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951
Location
Loveland, Colorado
Out of the three beetles I've owned (one regular & two super), the one that ran the best used 20W-50 year-round in Southern California's 40°F-100°F climate. Knowing what I know now, & if I were still going to use dino oil, I'd definitely use a 15W-40 HDEO instead. Along the same lines, if money were no object I'd only use Delvac 1 5W-40. Mobil 1 15W-50 would be my next choice, & also my top pick if convenience & cost are part of the decision. I'm assuming (if he's racing) that he'll be doing regular tune-ups along the way. As long as he's adjusting the valves regularly (no longer than every 5k-6k mi), & doing it on a stone-cold engine, he should be able to avoid burning up the #3 valve.
 
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5,112
Location
Airlie Beach Australia
Hi, n8wvi - this is from my MY02 Subaru Outback 2.5 AWD's handbook; Specs: EC2,or ACEA A1,or A2,or A3, orvCCMC G4,G5, or Starburst If no SL, SJ or SH oils are available use SG Viscosity: 5w-30 "preferred" <-30C to 40C 10w-30 -20C to 40C> 10w-40 -20C to 40C> Or for use in Deserts, very high temperatures or towing, use; SH 30,or 40, 10w-50, 20w-40, 20w-50 Personally I now use Delvac 1 5w-40 - the best ( last 30kkms ) oil use is 1ltr/6kkms I used M1 0w-40 - excellent in this car ( first 20kkms ) oil use was nil I used M1 10w-30 - it rattled at startup and was "noisy" and consumed a little oil ( 1ltr/3kkms ) Johnny - thanks Cary - your numbered points confirm mine Bror Jace - ( "Bror" - are you en Danske? )your comments are correct. There are substantial differences between early Porsche four cylinder engines and VW's engines Balanced monitoring of this engine's oil operating temperature - from warmup to maximum performance - is a vital part in determining the correct viscosity for this application. We do not know enough about the engine and a heavy viscosity lubricant may be the last resort If you look at the Subaru viscosity recommendations above you will see 30 and 40 mono-grade oils mentioned alongside the heavy multigrades. Note that this is for the SAME EXTREME APPLICATION and this should tell us all something about these forgotten mono-grade oils which are excellent in certain applications Even here in Australia we did not use 50 grade oils in VW engines I hope somebody can confirm what the last Brasil built VW engines had as oil specs Regards [ February 03, 2004, 09:10 PM: Message edited by: Doug Hillary ]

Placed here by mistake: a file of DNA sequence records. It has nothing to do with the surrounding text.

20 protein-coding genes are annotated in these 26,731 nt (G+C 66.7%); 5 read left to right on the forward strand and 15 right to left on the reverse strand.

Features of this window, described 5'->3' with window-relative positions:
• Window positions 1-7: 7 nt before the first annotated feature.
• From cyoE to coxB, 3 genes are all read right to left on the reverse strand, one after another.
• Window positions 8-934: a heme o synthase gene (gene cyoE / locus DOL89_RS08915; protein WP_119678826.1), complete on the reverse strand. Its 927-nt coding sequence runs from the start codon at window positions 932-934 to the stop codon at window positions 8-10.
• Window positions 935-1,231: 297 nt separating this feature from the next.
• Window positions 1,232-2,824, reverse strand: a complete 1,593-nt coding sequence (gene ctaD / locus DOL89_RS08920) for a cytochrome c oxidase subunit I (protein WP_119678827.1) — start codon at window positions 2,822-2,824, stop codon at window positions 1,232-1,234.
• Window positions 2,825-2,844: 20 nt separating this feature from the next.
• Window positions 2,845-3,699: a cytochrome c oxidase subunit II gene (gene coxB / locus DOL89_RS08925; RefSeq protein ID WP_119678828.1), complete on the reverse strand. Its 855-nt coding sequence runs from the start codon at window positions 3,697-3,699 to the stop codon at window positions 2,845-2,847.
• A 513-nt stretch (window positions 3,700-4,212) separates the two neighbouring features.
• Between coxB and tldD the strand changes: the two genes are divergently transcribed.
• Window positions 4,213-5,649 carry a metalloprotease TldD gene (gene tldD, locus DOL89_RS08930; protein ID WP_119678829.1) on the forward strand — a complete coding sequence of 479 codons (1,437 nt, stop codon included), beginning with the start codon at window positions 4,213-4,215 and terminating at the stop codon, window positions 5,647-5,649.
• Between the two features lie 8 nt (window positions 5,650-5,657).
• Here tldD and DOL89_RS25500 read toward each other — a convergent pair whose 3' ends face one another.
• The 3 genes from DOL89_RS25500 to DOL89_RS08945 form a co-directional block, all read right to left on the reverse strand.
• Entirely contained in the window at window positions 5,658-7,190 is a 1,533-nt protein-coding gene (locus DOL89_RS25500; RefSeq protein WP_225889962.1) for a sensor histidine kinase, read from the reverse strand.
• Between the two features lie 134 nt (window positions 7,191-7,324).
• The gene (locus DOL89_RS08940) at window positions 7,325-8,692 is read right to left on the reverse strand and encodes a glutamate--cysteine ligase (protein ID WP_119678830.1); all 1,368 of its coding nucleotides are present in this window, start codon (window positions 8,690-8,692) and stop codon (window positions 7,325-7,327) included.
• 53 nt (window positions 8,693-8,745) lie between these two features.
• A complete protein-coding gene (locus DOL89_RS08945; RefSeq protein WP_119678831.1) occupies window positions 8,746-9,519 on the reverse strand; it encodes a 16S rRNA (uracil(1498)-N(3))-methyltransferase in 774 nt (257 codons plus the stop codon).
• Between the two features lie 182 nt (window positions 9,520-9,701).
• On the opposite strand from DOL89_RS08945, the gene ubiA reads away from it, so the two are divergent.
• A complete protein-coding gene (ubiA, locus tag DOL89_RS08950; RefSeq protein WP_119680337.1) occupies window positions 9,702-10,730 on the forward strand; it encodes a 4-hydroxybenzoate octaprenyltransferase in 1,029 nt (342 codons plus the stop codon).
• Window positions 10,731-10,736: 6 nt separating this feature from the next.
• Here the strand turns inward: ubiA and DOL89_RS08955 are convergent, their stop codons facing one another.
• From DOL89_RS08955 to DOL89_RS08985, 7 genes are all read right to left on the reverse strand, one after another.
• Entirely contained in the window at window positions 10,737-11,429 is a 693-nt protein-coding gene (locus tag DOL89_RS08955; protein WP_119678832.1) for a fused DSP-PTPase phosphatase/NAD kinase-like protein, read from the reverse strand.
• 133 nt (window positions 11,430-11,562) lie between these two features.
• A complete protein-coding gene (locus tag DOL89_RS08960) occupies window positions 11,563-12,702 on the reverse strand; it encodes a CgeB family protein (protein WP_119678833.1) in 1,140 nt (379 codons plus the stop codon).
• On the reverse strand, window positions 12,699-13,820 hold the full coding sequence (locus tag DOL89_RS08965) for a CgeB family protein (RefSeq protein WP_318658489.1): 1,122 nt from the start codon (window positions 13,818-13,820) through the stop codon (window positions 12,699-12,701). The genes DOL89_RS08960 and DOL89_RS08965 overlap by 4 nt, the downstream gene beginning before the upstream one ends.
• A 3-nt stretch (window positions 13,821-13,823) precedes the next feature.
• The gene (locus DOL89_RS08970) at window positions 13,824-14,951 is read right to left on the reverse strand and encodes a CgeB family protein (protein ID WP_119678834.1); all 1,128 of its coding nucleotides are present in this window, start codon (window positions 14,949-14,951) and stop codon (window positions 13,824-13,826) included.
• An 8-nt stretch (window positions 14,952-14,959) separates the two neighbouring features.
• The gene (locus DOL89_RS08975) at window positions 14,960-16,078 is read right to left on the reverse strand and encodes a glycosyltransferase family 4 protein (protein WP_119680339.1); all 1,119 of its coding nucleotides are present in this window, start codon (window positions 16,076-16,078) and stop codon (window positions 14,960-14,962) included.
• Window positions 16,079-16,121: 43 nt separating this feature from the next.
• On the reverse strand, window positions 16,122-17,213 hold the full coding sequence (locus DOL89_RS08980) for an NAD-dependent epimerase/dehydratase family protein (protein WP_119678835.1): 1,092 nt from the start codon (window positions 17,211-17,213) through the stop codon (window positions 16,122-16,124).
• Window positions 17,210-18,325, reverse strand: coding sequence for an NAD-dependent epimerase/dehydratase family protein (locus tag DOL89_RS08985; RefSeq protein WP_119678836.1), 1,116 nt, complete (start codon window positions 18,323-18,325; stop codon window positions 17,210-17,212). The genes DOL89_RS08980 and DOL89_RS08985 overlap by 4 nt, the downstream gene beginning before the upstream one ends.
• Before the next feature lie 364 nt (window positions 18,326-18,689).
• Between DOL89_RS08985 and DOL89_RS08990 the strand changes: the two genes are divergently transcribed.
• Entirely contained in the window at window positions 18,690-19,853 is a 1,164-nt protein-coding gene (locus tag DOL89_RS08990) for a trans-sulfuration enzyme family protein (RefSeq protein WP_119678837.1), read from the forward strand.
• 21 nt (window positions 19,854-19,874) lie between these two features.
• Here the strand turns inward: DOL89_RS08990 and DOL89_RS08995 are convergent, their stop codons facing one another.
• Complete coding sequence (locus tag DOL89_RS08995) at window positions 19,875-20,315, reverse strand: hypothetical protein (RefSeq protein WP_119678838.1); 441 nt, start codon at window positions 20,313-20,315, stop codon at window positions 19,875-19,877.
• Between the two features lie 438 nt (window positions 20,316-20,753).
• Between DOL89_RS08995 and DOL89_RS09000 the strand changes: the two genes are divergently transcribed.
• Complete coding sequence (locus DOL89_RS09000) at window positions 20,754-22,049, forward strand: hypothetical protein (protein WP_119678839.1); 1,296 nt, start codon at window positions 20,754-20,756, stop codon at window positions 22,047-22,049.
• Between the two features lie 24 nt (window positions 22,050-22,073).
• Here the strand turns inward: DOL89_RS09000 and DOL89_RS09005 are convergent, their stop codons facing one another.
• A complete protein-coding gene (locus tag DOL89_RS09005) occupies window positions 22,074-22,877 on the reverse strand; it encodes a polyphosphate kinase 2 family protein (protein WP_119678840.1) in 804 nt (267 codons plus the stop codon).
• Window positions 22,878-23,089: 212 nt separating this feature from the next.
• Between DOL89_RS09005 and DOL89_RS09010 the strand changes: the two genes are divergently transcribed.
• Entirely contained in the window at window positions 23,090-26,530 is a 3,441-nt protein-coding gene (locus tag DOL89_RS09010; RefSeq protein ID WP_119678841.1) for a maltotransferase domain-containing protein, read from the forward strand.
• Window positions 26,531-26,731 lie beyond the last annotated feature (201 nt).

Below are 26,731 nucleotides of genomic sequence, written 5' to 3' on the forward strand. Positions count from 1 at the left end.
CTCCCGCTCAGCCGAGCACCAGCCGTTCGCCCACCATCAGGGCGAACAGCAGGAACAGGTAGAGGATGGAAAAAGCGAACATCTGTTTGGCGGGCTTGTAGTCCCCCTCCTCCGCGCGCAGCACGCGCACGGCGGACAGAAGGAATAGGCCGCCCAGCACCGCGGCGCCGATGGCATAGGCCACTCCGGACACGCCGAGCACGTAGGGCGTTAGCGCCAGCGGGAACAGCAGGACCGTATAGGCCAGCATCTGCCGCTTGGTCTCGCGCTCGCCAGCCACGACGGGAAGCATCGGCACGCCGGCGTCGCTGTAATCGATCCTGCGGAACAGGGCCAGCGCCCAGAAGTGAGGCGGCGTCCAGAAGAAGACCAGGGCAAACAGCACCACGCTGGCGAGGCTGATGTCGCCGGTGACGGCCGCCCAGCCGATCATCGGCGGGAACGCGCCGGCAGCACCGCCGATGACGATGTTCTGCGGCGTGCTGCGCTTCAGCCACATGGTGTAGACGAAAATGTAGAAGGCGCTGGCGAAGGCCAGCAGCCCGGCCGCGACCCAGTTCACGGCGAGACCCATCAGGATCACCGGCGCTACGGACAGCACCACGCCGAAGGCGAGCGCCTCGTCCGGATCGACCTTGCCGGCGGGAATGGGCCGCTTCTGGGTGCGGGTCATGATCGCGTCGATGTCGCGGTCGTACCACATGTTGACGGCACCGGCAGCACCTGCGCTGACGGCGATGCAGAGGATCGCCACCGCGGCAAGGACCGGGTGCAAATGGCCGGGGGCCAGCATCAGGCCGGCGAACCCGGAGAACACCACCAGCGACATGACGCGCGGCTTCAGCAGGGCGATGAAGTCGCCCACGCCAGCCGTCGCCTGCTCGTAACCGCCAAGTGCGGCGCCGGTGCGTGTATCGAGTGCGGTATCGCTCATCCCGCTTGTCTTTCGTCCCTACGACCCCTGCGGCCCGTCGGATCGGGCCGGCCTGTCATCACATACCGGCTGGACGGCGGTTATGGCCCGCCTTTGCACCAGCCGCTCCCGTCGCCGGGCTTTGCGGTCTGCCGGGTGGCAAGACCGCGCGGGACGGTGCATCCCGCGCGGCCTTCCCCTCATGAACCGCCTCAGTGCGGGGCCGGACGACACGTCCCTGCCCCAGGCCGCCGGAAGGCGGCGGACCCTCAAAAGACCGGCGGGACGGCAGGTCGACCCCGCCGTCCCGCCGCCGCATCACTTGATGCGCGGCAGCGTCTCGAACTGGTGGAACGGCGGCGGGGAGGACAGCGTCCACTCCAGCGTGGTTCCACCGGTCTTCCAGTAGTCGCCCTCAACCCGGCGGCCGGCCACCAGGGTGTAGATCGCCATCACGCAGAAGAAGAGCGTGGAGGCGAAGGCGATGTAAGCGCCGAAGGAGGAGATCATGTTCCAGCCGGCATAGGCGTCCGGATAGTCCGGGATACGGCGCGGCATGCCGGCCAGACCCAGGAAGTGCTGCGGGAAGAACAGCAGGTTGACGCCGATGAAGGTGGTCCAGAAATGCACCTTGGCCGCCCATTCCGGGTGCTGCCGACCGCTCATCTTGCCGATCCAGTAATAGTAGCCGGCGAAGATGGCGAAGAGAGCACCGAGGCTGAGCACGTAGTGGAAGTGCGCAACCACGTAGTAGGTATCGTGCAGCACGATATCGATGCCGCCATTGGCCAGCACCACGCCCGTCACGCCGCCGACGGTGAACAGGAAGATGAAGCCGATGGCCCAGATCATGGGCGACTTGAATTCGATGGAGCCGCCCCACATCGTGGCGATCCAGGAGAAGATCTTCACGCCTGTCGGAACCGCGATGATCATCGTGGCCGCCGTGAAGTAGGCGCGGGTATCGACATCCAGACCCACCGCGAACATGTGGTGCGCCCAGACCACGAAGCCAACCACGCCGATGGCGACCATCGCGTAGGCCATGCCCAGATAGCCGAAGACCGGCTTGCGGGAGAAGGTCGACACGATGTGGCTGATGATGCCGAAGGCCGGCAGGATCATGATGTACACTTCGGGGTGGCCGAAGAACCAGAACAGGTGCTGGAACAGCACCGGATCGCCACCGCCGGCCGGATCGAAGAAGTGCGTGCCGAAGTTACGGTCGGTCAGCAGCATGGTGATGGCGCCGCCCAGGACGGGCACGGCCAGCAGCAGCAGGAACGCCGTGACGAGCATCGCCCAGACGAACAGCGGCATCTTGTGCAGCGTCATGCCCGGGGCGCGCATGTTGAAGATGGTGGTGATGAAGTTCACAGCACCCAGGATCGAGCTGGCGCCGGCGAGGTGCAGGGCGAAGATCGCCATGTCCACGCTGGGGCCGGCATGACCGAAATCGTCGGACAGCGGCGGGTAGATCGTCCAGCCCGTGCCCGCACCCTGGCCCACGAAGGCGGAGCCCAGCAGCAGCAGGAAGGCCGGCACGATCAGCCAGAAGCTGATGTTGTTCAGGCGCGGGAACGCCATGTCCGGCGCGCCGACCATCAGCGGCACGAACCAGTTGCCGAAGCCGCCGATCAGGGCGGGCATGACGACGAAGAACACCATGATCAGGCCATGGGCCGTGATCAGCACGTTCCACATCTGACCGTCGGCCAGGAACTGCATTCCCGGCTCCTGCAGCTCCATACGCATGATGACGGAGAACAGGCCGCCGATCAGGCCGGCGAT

Messages
310
Location
Northern California
Assuming that it is more than 40F outside, I would strongly recommend a 20w-50 or Mobil 1 15w-50 oil. This is an Aircooled motor that is heavily modified so you are now asking the same cooling area that was designed to cool an 1100cc 25hp (the original motors from 1949-1955) to cool 2500cc and 175hp. I would expect oil temps to be fast approaching 300F under moderate to hard running. I would follow the above posters advice and if your friend has not he should: 1) Make sure that he is using a late style doghouse fan shroud and oil cooler (so as not to block airflow to the #3 Cylinder) 2) Incorporate with the full flow oil filter an external plate style oil cooler that gets lots of airflow (you could supplment with an electric fan) 3) Make sure that the full flow filter and external cooler have a thermostat to control flow to them. 4) Make sure he is using a hi-flow oil pump. 5) Finally, if he is in a warm climate (i.e. temps in excess of 90f) consider a fined sump that ataches to the bottom of the block and adds 1.5 quarts of oil capacity. Cary
 
Messages
622
Location
42.4N 85.7W
Thanks Doug, looks like Australian owners manuals are identical in this respect except for the line about "EC2,or ACEA A1,or A2,or A3, orvCCMC G4,G5, or Starburst". All the rest was the very same. Dave